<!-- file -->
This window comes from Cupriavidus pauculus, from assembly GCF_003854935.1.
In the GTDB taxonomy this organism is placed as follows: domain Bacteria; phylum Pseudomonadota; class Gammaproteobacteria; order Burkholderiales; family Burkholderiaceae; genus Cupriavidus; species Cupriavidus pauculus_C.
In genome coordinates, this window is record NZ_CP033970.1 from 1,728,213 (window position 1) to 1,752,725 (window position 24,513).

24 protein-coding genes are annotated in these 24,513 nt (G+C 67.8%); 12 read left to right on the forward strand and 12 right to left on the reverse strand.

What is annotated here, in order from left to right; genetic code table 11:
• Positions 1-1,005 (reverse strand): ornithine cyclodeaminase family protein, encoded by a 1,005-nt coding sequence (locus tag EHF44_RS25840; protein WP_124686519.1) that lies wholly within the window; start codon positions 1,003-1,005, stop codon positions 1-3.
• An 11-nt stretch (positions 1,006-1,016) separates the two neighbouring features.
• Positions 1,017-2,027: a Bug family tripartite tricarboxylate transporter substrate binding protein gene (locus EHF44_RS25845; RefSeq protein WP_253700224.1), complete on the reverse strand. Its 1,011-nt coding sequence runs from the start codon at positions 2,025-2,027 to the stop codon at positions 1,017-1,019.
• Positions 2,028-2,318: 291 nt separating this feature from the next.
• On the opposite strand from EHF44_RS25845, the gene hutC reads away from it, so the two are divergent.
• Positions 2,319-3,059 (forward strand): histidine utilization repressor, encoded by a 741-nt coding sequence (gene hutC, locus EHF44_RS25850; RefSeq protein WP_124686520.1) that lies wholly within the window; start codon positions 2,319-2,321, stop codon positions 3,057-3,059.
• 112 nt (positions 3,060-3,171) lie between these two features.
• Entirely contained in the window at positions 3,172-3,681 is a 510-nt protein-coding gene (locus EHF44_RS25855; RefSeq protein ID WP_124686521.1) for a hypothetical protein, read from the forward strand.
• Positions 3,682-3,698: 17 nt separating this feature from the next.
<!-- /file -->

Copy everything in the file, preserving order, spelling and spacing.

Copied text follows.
This window comes from Cupriavidus pauculus, from assembly GCF_003854935.1.
In the GTDB taxonomy this organism is placed as follows: domain Bacteria; phylum Pseudomonadota; class Gammaproteobacteria; order Burkholderiales; family Burkholderiaceae; genus Cupriavidus; species Cupriavidus pauculus_C.
In genome coordinates, this window is record NZ_CP033970.1 from 1,728,213 (window position 1) to 1,752,725 (window position 24,513).

24 protein-coding genes are annotated in these 24,513 nt (G+C 67.8%); 12 read left to right on the forward strand and 12 right to left on the reverse strand.

What is annotated here, in order from left to right; genetic code table 11:
• Positions 1-1,005 (reverse strand): ornithine cyclodeaminase family protein, encoded by a 1,005-nt coding sequence (locus tag EHF44_RS25840; protein WP_124686519.1) that lies wholly within the window; start codon positions 1,003-1,005, stop codon positions 1-3.
• An 11-nt stretch (positions 1,006-1,016) separates the two neighbouring features.
• Positions 1,017-2,027: a Bug family tripartite tricarboxylate transporter substrate binding protein gene (locus EHF44_RS25845; RefSeq protein WP_253700224.1), complete on the reverse strand. Its 1,011-nt coding sequence runs from the start codon at positions 2,025-2,027 to the stop codon at positions 1,017-1,019.
• Positions 2,028-2,318: 291 nt separating this feature from the next.
• On the opposite strand from EHF44_RS25845, the gene hutC reads away from it, so the two are divergent.
• Positions 2,319-3,059 (forward strand): histidine utilization repressor, encoded by a 741-nt coding sequence (gene hutC, locus EHF44_RS25850; RefSeq protein WP_124686520.1) that lies wholly within the window; start codon positions 2,319-2,321, stop codon positions 3,057-3,059.
• 112 nt (positions 3,060-3,171) lie between these two features.
• Entirely contained in the window at positions 3,172-3,681 is a 510-nt protein-coding gene (locus EHF44_RS25855; RefSeq protein ID WP_124686521.1) for a hypothetical protein, read from the forward strand.
• Positions 3,682-3,698: 17 nt separating this feature from the next.